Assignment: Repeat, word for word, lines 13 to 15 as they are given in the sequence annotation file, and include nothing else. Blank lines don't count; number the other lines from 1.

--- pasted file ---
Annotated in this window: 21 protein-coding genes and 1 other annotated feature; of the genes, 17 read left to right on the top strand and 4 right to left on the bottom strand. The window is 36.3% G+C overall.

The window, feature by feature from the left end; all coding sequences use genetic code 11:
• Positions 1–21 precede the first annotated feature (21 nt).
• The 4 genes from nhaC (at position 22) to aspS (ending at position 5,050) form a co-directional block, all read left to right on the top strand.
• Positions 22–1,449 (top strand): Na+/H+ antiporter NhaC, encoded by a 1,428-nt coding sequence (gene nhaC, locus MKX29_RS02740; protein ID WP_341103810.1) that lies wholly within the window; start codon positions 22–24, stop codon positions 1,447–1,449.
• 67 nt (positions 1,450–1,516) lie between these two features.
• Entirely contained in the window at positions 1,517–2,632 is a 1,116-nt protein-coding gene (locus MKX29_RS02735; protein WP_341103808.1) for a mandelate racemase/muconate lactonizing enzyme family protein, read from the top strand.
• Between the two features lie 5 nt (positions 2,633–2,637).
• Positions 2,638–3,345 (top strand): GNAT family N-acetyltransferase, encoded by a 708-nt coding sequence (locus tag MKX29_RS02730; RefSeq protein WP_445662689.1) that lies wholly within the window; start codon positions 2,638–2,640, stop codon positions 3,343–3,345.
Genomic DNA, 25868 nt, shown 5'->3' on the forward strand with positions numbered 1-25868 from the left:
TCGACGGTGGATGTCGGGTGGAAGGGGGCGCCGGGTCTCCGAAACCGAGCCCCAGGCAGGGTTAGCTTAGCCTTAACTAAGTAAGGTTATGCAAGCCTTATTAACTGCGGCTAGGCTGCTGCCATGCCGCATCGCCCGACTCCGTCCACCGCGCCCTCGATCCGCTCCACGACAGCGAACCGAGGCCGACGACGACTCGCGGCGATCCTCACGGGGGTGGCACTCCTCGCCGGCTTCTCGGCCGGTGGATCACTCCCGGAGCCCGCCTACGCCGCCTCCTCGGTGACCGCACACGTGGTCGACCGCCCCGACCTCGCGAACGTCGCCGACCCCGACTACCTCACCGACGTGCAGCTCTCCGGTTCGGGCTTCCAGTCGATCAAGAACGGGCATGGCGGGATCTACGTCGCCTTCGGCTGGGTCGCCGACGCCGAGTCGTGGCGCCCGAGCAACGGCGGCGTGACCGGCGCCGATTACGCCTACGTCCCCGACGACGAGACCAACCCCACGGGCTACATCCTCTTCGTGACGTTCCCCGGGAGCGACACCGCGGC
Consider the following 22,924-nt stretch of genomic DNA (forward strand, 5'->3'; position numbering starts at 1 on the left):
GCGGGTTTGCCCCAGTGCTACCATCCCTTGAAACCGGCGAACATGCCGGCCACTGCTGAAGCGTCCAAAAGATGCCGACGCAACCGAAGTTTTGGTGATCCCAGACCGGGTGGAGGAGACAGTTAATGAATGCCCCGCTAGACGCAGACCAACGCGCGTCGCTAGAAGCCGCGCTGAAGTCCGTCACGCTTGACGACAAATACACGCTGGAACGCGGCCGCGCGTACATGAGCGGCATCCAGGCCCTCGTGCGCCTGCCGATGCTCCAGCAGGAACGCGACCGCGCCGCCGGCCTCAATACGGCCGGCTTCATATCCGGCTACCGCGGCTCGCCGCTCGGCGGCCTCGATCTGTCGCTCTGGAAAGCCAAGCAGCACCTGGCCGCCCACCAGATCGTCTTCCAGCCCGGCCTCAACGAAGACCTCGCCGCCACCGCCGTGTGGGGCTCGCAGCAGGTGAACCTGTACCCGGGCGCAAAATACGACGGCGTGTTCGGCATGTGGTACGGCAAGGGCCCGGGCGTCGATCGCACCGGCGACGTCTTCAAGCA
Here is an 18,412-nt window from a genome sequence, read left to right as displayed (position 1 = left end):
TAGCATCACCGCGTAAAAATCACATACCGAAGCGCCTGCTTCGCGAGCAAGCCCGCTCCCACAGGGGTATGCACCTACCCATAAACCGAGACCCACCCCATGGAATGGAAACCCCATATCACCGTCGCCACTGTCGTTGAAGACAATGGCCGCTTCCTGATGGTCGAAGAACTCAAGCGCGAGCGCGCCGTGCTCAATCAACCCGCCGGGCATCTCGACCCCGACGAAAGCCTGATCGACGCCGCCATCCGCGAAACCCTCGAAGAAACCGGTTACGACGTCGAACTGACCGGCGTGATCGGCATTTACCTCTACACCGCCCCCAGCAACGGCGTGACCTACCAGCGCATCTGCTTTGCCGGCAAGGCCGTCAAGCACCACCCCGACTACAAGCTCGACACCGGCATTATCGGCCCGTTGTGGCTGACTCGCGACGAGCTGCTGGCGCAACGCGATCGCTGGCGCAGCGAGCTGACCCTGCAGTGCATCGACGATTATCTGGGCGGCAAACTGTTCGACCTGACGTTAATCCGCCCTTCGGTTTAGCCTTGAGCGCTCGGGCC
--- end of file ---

GCGGGTTTGCCCCAGTGCTACCATCCCTTGAAACCGGCGAACATGCCGGCCACTGCTGAAGCGTCCAAAAGATGCCGACGCAACCGAAGTTTTGGTGATCCCAGACCGGGTGGAGGAGACAGTTAATGAATGCCCCGCTAGACGCAGACCAACGCGCGTCGCTAGAAGCCGCGCTGAAGTCCGTCACGCTTGACGACAAATACACGCTGGAACGCGGCCGCGCGTACATGAGCGGCATCCAGGCCCTCGTGCGCCTGCCGATGCTCCAGCAGGAACGCGACCGCGCCGCCGGCCTCAATACGGCCGGCTTCATATCCGGCTACCGCGGCTCGCCGCTCGGCGGCCTCGATCTGTCGCTCTGGAAAGCCAAGCAGCACCTGGCCGCCCACCAGATCGTCTTCCAGCCCGGCCTCAACGAAGACCTCGCCGCCACCGCCGTGTGGGGCTCGCAGCAGGTGAACCTGTACCCGGGCGCAAAATACGACGGCGTGTTCGGCATGTGGTACGGCAAGGGCCCGGGCGTCGATCGCACCGGCGACGTCTTCAAGCA
Here is an 18,412-nt window from a genome sequence, read left to right as displayed (position 1 = left end):
TAGCATCACCGCGTAAAAATCACATACCGAAGCGCCTGCTTCGCGAGCAAGCCCGCTCCCACAGGGGTATGCACCTACCCATAAACCGAGACCCACCCCATGGAATGGAAACCCCATATCACCGTCGCCACTGTCGTTGAAGACAATGGCCGCTTCCTGATGGTCGAAGAACTCAAGCGCGAGCGCGCCGTGCTCAATCAACCCGCCGGGCATCTCGACCCCGACGAAAGCCTGATCGACGCCGCCATCCGCGAAACCCTCGAAGAAACCGGTTACGACGTCGAACTGACCGGCGTGATCGGCATTTACCTCTACACCGCCCCCAGCAACGGCGTGACCTACCAGCGCATCTGCTTTGCCGGCAAGGCCGTCAAGCACCACCCCGACTACAAGCTCGACACCGGCATTATCGGCCCGTTGTGGCTGACTCGCGACGAGCTGCTGGCGCAACGCGATCGCTGGCGCAGCGAGCTGACCCTGCAGTGCATCGACGATTATCTGGGCGGCAAACTGTTCGACCTGACGTTAATCCGCCCTTCGGTTTAGCCTTGAGCGCTCGGGCC